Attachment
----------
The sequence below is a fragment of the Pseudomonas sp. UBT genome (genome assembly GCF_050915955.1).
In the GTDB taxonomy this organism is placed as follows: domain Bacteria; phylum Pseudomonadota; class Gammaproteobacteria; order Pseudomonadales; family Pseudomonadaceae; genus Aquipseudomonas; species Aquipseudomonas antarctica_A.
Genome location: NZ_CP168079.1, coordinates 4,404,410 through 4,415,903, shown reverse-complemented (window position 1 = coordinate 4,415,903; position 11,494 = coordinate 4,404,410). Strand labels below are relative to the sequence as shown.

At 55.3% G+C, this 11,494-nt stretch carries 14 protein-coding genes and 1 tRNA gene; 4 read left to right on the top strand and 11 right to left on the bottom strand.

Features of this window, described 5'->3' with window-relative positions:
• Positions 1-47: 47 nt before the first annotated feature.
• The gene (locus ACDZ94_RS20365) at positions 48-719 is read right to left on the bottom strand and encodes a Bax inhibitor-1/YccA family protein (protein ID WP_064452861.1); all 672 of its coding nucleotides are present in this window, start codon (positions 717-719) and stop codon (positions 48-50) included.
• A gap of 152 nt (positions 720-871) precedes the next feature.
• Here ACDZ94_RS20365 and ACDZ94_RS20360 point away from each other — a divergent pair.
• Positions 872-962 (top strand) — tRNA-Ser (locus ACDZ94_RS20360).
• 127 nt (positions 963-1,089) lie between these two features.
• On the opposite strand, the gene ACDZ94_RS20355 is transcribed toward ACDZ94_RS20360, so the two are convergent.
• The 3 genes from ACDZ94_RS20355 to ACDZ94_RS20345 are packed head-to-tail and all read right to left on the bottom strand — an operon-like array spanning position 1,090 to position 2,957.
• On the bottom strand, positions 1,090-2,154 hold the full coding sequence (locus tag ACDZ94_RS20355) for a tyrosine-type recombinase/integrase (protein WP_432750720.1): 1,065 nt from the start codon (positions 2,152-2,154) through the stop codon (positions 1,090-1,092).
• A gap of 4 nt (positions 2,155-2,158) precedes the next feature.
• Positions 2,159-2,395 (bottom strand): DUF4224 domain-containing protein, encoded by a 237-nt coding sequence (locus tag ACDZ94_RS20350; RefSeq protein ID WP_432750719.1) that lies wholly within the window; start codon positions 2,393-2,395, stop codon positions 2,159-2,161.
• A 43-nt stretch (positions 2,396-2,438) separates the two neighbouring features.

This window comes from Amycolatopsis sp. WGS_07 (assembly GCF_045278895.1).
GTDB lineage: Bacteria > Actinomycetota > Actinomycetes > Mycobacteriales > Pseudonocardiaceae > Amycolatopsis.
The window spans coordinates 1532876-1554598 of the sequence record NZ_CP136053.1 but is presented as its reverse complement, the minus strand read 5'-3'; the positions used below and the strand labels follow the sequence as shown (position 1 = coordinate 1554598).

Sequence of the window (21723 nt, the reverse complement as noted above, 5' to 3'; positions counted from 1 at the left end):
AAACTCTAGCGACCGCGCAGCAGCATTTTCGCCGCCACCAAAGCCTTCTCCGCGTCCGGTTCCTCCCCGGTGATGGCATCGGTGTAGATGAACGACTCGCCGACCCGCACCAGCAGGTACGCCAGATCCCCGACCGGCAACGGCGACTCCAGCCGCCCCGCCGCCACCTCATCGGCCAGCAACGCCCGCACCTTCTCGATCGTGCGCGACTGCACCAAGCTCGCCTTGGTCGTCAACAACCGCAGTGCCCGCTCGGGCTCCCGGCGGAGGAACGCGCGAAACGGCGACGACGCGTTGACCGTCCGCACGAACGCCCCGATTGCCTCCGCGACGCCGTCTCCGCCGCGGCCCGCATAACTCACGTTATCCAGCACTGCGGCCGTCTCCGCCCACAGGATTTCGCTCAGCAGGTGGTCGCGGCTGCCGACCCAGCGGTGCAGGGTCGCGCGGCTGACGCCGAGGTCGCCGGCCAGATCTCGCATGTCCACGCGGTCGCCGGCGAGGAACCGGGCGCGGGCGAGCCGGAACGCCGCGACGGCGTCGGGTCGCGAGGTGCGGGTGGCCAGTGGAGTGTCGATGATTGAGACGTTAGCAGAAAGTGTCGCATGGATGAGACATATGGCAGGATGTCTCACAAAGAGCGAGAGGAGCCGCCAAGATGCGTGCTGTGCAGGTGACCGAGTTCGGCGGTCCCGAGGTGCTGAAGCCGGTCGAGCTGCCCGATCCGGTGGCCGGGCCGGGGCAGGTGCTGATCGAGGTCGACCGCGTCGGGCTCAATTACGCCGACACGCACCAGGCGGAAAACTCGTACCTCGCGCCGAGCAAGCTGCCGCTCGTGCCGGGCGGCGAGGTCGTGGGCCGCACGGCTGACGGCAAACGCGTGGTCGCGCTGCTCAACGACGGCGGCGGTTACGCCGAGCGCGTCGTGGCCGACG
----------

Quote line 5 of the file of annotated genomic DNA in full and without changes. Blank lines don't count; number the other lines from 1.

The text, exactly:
Features of this window, described 5'->3' with window-relative positions: